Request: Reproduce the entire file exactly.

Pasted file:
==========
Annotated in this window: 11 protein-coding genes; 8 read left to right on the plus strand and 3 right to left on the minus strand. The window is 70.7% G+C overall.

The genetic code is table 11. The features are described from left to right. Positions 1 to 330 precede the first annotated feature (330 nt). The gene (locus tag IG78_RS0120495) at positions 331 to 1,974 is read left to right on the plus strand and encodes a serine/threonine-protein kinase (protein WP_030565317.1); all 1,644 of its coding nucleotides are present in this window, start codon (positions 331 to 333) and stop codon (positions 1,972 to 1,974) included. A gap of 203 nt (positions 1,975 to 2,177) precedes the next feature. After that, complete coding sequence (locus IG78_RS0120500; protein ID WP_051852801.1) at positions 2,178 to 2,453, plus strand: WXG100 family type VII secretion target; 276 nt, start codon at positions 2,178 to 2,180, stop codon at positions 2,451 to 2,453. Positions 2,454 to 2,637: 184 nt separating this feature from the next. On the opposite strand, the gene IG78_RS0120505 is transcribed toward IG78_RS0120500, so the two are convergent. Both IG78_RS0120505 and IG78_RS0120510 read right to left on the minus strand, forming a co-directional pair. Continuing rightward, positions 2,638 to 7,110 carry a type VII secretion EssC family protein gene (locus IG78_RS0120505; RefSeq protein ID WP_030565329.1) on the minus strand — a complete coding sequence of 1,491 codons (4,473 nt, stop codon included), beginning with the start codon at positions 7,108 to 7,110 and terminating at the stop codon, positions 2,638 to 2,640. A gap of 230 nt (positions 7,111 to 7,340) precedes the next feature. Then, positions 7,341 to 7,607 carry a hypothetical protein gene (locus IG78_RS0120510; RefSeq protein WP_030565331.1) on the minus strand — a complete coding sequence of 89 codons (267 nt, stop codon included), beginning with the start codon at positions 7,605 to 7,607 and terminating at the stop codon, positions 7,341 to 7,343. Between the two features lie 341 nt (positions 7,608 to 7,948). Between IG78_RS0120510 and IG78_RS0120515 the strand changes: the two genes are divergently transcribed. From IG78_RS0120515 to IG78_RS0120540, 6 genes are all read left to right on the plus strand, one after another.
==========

Annotated in this window: 11 protein-coding genes; 8 read left to right on the plus strand and 3 right to left on the minus strand. The window is 70.7% G+C overall.

The genetic code is table 11. The features are described from left to right. Positions 1 to 330 precede the first annotated feature (330 nt). The gene (locus tag IG78_RS0120495) at positions 331 to 1,974 is read left to right on the plus strand and encodes a serine/threonine-protein kinase (protein WP_030565317.1); all 1,644 of its coding nucleotides are present in this window, start codon (positions 331 to 333) and stop codon (positions 1,972 to 1,974) included. A gap of 203 nt (positions 1,975 to 2,177) precedes the next feature. After that, complete coding sequence (locus IG78_RS0120500; protein ID WP_051852801.1) at positions 2,178 to 2,453, plus strand: WXG100 family type VII secretion target; 276 nt, start codon at positions 2,178 to 2,180, stop codon at positions 2,451 to 2,453. Positions 2,454 to 2,637: 184 nt separating this feature from the next. On the opposite strand, the gene IG78_RS0120505 is transcribed toward IG78_RS0120500, so the two are convergent. Both IG78_RS0120505 and IG78_RS0120510 read right to left on the minus strand, forming a co-directional pair. Continuing rightward, positions 2,638 to 7,110 carry a type VII secretion EssC family protein gene (locus IG78_RS0120505; RefSeq protein ID WP_030565329.1) on the minus strand — a complete coding sequence of 1,491 codons (4,473 nt, stop codon included), beginning with the start codon at positions 7,108 to 7,110 and terminating at the stop codon, positions 2,638 to 2,640. A gap of 230 nt (positions 7,111 to 7,340) precedes the next feature. Then, positions 7,341 to 7,607 carry a hypothetical protein gene (locus IG78_RS0120510; RefSeq protein WP_030565331.1) on the minus strand — a complete coding sequence of 89 codons (267 nt, stop codon included), beginning with the start codon at positions 7,605 to 7,607 and terminating at the stop codon, positions 7,341 to 7,343. Between the two features lie 341 nt (positions 7,608 to 7,948). Between IG78_RS0120510 and IG78_RS0120515 the strand changes: the two genes are divergently transcribed. From IG78_RS0120515 to IG78_RS0120540, 6 genes are all read left to right on the plus strand, one after another.